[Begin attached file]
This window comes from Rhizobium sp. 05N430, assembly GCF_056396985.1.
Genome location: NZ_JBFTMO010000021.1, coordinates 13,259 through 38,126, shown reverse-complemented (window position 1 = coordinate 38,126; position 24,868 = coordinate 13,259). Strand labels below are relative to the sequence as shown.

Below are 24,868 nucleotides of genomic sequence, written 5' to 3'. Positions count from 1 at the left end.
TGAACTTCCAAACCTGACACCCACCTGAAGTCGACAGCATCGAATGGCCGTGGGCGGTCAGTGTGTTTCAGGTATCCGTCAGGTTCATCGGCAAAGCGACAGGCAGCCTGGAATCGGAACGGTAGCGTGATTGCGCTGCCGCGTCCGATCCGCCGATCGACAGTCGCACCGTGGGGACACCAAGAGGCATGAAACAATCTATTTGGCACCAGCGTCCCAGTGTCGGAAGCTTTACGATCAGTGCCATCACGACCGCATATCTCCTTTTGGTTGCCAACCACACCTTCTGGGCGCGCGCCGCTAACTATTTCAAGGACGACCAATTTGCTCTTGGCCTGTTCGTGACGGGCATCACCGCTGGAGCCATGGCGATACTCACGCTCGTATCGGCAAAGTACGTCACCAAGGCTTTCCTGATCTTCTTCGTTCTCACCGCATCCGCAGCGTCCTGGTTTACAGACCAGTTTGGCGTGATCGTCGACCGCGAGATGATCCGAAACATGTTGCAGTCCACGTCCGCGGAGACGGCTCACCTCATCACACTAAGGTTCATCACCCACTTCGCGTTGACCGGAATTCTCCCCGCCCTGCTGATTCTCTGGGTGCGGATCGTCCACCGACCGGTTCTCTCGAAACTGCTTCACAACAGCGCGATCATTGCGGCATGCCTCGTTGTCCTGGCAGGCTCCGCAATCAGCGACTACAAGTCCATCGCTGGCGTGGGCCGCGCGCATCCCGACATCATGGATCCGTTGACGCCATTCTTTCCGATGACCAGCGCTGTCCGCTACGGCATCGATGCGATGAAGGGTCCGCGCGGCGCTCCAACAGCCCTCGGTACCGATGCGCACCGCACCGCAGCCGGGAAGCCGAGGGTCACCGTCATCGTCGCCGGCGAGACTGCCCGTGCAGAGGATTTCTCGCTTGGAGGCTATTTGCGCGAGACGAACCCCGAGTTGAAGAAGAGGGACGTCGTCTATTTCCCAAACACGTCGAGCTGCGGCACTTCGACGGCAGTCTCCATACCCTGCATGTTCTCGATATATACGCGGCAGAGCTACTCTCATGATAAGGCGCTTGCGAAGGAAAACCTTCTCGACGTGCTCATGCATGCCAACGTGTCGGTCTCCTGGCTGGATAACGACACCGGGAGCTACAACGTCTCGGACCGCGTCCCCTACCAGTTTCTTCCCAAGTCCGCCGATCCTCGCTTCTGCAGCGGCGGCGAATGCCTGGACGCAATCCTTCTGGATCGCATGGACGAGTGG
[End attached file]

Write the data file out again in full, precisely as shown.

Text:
This window comes from Rhizobium sp. 05N430, assembly GCF_056396985.1.
Genome location: NZ_JBFTMO010000021.1, coordinates 13,259 through 38,126, shown reverse-complemented (window position 1 = coordinate 38,126; position 24,868 = coordinate 13,259). Strand labels below are relative to the sequence as shown.

Below are 24,868 nucleotides of genomic sequence, written 5' to 3'. Positions count from 1 at the left end.
TGAACTTCCAAACCTGACACCCACCTGAAGTCGACAGCATCGAATGGCCGTGGGCGGTCAGTGTGTTTCAGGTATCCGTCAGGTTCATCGGCAAAGCGACAGGCAGCCTGGAATCGGAACGGTAGCGTGATTGCGCTGCCGCGTCCGATCCGCCGATCGACAGTCGCACCGTGGGGACACCAAGAGGCATGAAACAATCTATTTGGCACCAGCGTCCCAGTGTCGGAAGCTTTACGATCAGTGCCATCACGACCGCATATCTCCTTTTGGTTGCCAACCACACCTTCTGGGCGCGCGCCGCTAACTATTTCAAGGACGACCAATTTGCTCTTGGCCTGTTCGTGACGGGCATCACCGCTGGAGCCATGGCGATACTCACGCTCGTATCGGCAAAGTACGTCACCAAGGCTTTCCTGATCTTCTTCGTTCTCACCGCATCCGCAGCGTCCTGGTTTACAGACCAGTTTGGCGTGATCGTCGACCGCGAGATGATCCGAAACATGTTGCAGTCCACGTCCGCGGAGACGGCTCACCTCATCACACTAAGGTTCATCACCCACTTCGCGTTGACCGGAATTCTCCCCGCCCTGCTGATTCTCTGGGTGCGGATCGTCCACCGACCGGTTCTCTCGAAACTGCTTCACAACAGCGCGATCATTGCGGCATGCCTCGTTGTCCTGGCAGGCTCCGCAATCAGCGACTACAAGTCCATCGCTGGCGTGGGCCGCGCGCATCCCGACATCATGGATCCGTTGACGCCATTCTTTCCGATGACCAGCGCTGTCCGCTACGGCATCGATGCGATGAAGGGTCCGCGCGGCGCTCCAACAGCCCTCGGTACCGATGCGCACCGCACCGCAGCCGGGAAGCCGAGGGTCACCGTCATCGTCGCCGGCGAGACTGCCCGTGCAGAGGATTTCTCGCTTGGAGGCTATTTGCGCGAGACGAACCCCGAGTTGAAGAAGAGGGACGTCGTCTATTTCCCAAACACGTCGAGCTGCGGCACTTCGACGGCAGTCTCCATACCCTGCATGTTCTCGATATATACGCGGCAGAGCTACTCTCATGATAAGGCGCTTGCGAAGGAAAACCTTCTCGACGTGCTCATGCATGCCAACGTGTCGGTCTCCTGGCTGGATAACGACACCGGGAGCTACAACGTCTCGGACCGCGTCCCCTACCAGTTTCTTCCCAAGTCCGCCGATCCTCGCTTCTGCAGCGGCGGCGAATGCCTGGACGCAATCCTTCTGGATCGCATGGACGAGTGG